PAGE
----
Whether you work for a hotel, bank, or airline, you’ll encounter specific and technical terms. The real estate investment industry also has its own lingo.
You want to be familiar with these terms so that when you enter property investment discussions, you can proceed with confidence and avoid getting important points lost in translation.
There are some common terms that all new investors should learn. As you become more familiar with the ins and outs of managing rental properties and real estate investing so will your understanding of the professional lingo.
The Rationale for Learning Real Estate Terms for Investors
Getting your message across is essential during real estate discussions and transactions. The ability to communicate strongly can be accomplished when you’ve mastered real estate terms. The negotiations with real estate professionals can also move more smoothly.
Real Estate Investing Terms to Familiarize Yourself
1. Rental Property
A rental property is a real estate investment where the owner can earn a recurring income by renting out the asset. The tenants will pay a regular amount every month in exchange for their occupancy. It’s also segregated into a residential rental property or commercial rental property.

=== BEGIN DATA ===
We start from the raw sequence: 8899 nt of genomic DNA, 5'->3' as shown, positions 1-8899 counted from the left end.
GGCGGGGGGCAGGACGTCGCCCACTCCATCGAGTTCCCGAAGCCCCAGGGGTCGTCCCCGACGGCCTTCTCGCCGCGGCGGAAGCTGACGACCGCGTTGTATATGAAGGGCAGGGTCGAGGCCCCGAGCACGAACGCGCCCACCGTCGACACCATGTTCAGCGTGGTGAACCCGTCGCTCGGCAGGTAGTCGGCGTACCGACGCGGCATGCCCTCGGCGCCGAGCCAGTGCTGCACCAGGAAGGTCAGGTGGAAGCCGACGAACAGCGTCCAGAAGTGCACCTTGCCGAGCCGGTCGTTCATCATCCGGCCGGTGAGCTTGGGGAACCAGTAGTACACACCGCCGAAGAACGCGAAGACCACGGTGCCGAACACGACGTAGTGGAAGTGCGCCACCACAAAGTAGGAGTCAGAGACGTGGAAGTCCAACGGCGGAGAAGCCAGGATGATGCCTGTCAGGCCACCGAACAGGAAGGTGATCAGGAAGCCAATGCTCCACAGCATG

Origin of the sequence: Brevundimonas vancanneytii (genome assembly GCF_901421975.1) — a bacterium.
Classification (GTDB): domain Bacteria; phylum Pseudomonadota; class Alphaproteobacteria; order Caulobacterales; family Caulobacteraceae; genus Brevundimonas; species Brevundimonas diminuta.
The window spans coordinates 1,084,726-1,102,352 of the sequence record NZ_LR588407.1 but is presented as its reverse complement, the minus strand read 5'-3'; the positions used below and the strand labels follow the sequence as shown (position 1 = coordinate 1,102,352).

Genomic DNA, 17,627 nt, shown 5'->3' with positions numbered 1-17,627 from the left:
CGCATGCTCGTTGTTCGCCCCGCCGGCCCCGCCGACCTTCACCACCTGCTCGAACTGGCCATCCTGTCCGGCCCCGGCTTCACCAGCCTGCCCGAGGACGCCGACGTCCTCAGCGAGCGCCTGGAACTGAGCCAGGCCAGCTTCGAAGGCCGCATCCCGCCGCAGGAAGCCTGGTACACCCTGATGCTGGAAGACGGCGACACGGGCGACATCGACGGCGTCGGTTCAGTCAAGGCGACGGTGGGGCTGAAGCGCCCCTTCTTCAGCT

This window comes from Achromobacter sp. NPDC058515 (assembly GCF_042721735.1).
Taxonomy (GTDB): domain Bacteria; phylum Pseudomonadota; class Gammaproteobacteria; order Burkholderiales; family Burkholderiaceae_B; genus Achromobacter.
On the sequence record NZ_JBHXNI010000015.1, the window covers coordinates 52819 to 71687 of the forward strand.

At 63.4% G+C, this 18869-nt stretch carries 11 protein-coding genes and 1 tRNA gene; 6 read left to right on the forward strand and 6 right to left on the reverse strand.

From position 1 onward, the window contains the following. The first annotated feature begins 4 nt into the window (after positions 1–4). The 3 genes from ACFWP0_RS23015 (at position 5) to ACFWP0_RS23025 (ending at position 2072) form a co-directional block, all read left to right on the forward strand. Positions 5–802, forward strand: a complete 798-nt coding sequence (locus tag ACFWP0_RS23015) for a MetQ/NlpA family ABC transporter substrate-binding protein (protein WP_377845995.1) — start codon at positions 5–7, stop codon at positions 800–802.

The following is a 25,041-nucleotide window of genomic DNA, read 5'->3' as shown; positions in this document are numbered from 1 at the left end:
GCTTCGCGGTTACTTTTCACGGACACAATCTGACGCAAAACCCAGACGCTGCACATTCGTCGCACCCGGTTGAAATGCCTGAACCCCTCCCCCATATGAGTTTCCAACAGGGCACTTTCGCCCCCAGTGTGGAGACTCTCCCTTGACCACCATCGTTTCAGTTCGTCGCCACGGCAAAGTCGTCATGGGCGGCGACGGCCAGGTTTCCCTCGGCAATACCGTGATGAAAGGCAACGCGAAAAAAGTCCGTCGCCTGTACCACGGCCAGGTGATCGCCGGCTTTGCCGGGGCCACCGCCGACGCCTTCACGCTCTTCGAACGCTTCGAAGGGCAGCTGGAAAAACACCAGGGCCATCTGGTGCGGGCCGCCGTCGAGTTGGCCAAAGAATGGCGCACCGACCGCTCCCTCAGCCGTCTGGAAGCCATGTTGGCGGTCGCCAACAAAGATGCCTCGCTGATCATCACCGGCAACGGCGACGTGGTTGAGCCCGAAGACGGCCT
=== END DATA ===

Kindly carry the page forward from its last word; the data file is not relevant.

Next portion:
2. Rental Income
Rental income represents the cash inflow that property owners receive from leasing their real estate to tenants. This term is very common in real estate property investment.
3. Short-term Rental
Airbnb is a platform where short-term rentals are typically found. These are commonly apartment and condominium units being rented out by owners for vacationers.
Short-term rentals are typically furnished for use of the visitors. These rentals can be rented over a few days or weeks, depending on the planned holiday stay.
4. Long-term Rental
Long-term rentals are chosen by occupants planning to stay in an area for more than a month or several months. These rentals generate steady returns given the regular income from the longer stay. It’s also not affected by seasonal demands, unlike a short-term rental targeting tourist.
5. Real Estate Agent
Real estate agents carry a license as professional representatives for property sellers or buyers. Usually, their compensation is earned through commissions from a real estate sale or purchase.
Real estate agents are first-tier professionals in the real estate industry and are employed by licensed real estate brokers.
Realtors perform the same work function as real estate agents. They also negotiate property deals and represent the buyers or sellers in a transaction.
Realtors are considered real estate professionals and are members of the National Association of Realtors. They’re bound to adhere to ethical standards set by NAR’s code.
7. Real Estate Broker
Real estate brokers have earned this license and can work on their own. They can open an independent brokerage company and employ real estate agents.